• Chiropractic care. Chiropractors skilled in the Webster Technique may be able to help turn the baby. Thorough research on the maneuver is lacking. But an older 2002 survey of 1,047 U.S. and Canadian members of the International Chiropractic Pediatric Association (ICPA), found that chiropractors reported a success rate of 82% when using the Webster technique to turn breech babies.

Vaginal Birth May Still Be Possible

Say you've tried some or all of these and your baby is still breech. What does this mean?

Most breech babies are born via planned c-section, but a vaginal birth may be possible in some circumstances. Risks associated with a vaginal breech birth are the head or shoulders becoming stuck and umbilical cord prolapse.

Vaginal birth is contraindicated in the following circumstances:

  • Cord presentation
  • Fetal growth restriction
  • Fetal weight greater than 4,000 g
  • Footling breech
  • Inadequate pelvis
  • Hyperextended fetal head

Talk to your doctor to see if you might be a candidate for vaginal breech birth. Your doctor’s experience with vaginal breech birth and your hospital’s guidelines are factors that may determine whether or not vaginal birth is an option in your circumstance.  

Cesarean May Be Best

The rate of cesarean delivery for breech birth is 87%. The number of physicians that have the required skills and experience to support a vaginal breech delivery has decreased. Studies have found that cesarean birth lowers the rates of perinatal mortality, neonatal mortality, and serious neonatal morbidity when compared to vaginal breech birth.

The American College of Obstetricians and Gynecologists (ACOG) recommends ECV for breech presenting fetuses. If the breech presentation persists, ACOG suggests carefully weighing a patient’s wishes and a doctor’s experience to determine the safest delivery method.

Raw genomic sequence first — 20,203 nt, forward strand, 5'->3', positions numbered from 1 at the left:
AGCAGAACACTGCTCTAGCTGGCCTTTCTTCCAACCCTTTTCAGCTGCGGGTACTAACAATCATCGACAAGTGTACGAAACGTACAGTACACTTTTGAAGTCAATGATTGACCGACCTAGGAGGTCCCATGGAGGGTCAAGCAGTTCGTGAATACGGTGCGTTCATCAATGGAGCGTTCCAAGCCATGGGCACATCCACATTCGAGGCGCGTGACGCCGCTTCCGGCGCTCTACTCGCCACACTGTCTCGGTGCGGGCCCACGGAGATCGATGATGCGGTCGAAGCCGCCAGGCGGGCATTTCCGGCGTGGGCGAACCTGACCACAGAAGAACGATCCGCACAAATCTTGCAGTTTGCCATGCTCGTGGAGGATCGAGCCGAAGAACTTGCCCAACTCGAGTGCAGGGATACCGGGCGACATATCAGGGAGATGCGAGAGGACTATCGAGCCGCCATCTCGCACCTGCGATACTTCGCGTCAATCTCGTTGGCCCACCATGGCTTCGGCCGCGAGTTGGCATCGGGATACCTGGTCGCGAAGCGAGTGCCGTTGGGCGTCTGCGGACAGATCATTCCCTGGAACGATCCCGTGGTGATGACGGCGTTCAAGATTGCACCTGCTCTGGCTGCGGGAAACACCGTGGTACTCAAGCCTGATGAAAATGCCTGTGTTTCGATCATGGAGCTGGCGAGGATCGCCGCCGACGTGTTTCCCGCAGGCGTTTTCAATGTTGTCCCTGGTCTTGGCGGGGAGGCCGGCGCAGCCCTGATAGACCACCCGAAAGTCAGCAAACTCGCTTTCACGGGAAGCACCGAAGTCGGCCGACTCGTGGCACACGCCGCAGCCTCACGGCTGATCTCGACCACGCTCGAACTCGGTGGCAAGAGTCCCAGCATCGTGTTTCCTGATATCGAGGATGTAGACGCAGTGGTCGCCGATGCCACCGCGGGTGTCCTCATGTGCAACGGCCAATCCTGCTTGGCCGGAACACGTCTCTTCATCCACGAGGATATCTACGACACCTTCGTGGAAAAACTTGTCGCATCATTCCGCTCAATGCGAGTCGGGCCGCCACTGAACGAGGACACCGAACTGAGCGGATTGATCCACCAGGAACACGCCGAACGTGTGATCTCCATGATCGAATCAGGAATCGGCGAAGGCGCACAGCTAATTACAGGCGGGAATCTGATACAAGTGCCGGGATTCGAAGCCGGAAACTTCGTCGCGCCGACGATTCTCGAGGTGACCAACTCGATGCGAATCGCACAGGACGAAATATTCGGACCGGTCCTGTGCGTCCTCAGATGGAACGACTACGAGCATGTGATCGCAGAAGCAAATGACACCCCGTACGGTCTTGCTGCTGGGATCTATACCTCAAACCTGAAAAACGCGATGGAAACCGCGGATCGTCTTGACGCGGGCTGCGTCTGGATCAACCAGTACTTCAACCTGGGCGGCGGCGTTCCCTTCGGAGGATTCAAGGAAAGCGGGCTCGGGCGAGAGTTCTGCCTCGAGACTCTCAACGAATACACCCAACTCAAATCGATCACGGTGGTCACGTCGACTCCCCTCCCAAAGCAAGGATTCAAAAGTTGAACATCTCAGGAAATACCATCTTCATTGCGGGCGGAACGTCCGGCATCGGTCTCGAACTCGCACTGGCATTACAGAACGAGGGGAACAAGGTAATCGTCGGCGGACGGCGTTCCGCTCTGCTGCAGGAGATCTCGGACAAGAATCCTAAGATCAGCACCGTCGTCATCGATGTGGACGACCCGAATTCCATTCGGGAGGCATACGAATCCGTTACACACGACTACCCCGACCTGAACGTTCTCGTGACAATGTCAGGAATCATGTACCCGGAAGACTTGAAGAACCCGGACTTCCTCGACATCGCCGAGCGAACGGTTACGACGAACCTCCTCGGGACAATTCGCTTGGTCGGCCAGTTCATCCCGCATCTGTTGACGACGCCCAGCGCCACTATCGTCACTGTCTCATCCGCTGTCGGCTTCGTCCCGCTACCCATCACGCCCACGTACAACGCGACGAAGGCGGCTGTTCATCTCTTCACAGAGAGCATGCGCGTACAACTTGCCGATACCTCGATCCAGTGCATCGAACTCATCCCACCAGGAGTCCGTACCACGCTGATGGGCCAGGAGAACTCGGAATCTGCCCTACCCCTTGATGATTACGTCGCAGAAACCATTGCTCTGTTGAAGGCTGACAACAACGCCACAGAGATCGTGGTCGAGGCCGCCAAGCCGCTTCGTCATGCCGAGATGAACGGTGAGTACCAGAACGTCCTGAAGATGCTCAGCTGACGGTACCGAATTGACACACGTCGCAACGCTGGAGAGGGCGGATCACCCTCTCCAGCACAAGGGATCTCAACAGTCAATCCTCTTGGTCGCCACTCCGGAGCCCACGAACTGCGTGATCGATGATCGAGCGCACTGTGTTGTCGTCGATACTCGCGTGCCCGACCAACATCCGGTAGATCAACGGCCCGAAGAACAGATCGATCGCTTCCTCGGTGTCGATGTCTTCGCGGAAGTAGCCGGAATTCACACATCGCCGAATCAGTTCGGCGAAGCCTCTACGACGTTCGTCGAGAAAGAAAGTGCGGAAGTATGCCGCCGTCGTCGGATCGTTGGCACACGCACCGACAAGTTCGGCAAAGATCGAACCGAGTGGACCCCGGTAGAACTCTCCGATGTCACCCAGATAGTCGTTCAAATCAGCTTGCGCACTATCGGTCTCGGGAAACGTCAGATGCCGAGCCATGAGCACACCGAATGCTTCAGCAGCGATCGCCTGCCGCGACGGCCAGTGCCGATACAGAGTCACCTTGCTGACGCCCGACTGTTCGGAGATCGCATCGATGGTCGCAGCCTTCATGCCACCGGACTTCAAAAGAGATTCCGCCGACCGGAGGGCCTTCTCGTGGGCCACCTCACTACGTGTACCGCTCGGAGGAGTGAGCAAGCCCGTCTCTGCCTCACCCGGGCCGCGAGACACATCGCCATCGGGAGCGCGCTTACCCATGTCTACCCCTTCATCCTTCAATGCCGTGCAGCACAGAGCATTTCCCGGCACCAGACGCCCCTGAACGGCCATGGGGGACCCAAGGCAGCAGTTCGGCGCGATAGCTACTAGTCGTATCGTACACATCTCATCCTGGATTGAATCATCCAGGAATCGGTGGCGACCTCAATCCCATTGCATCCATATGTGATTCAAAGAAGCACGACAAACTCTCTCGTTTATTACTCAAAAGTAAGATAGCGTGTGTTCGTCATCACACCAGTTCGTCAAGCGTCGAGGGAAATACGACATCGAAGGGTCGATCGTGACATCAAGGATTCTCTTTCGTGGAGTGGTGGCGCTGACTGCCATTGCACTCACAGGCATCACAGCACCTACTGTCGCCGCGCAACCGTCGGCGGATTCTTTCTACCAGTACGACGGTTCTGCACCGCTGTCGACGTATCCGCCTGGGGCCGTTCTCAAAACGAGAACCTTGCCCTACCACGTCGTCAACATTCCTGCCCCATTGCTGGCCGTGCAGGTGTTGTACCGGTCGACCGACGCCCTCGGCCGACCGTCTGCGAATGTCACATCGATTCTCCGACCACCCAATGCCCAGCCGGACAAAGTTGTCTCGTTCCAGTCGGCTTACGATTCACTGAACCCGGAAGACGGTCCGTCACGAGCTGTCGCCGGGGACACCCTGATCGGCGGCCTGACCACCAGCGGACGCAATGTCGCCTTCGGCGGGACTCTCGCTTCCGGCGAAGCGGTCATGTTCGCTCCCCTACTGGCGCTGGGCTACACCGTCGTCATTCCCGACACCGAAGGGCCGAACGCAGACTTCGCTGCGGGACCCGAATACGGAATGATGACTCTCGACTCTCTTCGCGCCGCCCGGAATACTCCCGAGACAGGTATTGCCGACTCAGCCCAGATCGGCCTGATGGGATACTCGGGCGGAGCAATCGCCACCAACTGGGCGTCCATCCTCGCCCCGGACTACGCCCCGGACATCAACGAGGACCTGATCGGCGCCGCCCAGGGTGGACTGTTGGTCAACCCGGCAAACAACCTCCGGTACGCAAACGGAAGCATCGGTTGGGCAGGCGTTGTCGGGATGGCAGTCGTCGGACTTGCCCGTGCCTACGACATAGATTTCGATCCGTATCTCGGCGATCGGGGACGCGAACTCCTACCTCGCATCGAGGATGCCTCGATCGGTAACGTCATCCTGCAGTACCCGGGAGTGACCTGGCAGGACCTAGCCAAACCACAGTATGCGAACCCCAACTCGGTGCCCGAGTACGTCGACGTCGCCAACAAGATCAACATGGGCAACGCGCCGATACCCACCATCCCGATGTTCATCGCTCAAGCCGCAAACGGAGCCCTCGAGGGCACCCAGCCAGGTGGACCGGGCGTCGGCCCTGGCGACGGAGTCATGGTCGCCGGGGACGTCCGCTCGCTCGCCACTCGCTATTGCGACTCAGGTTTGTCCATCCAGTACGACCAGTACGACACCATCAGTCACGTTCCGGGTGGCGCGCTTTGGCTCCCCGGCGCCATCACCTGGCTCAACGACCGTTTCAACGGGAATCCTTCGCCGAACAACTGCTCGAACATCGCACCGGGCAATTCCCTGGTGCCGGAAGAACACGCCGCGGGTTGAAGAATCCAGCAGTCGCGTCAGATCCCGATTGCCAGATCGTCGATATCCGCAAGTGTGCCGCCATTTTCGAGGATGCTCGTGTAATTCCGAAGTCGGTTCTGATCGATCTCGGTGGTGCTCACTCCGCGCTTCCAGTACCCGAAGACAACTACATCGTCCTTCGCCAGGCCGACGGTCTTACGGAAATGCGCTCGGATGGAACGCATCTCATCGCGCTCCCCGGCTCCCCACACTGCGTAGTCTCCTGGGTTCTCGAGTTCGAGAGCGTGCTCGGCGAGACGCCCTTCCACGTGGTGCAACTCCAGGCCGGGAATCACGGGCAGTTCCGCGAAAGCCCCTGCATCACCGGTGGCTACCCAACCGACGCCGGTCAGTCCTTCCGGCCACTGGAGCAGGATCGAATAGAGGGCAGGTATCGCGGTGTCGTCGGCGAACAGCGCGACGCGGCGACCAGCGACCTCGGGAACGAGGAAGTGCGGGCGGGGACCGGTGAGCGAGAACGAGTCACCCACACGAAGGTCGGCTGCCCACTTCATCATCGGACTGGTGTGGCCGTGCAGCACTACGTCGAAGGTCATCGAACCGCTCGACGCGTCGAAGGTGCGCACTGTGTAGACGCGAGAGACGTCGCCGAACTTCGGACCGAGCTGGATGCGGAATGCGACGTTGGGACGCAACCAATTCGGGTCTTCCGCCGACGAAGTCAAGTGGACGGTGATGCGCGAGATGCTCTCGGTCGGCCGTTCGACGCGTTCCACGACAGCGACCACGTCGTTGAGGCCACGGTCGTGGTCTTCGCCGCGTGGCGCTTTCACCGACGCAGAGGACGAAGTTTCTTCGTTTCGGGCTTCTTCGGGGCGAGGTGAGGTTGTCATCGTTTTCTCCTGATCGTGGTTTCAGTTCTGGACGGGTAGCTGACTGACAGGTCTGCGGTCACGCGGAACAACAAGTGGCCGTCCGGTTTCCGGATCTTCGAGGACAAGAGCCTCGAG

Some breech babies are better off being born by cesarean. Only your practitioner can help you determine if your baby is one of them. If you do have a cesarean, this doesn't mean that all of your subsequent babies would be breech or necessarily be born via cesarean section.

8 Sources
Verywell Family uses only high-quality sources, including peer-reviewed studies, to support the facts within our articles. Read our editorial process to learn more about how we fact-check and keep our content accurate, reliable, and trustworthy.
  1. American College of Obstetricians and Gynecologists. If your baby is breech.

  2. Cleveland Clinic. Positions of baby in womb.

  3. Hofmeyr G, Kulier R. Cephalic version by postural management for breech presentation. Cochrane Database of Systematic Reviews. 2012. doi:10.1002/14651858.cd000051.pub2

  4. Yoshida M, Matsuda H, Kawakami Y et al. Effectiveness of epidural anesthesia for external cephalic version (ECV). Journal of Perinatology. 2010;30(9):580-583. doi:10.1038/jp.2010.61

  5. Miranda-Garcia M, Domingo Gómez C, Molinet-Coll C et al. Effectiveness and safety of acupuncture and moxibustion in pregnant women with noncephalic presentation: An overview of systematic reviews. Evidence-Based Complementary and Alternative Medicine. 2019;2019:1-8. doi:10.1155/2019/7036914

  6. Pistolese R. The Webster Technique: A chiropractic technique with obstetric implications. J Manipulative Physiol Ther. 2002;25(6):1-9. doi:10.1067/mmt.2002.126127

  7. Kotaska A, Menticoglou S. No. 384-Management of breech presentation at term. Journal of Obstetrics and Gynaecology Canada. 2019;41(8):1193-1205. doi:10.1016/j.jogc.2018.12.018

  8. American College of Obstetricians and Gynecologists. Mode of term singleton breech delivery.

Additional Reading

By Robin Elise Weiss, PhD, MPH
Robin Elise Weiss, PhD, MPH is a professor, author, childbirth and postpartum educator, certified doula, and lactation counselor.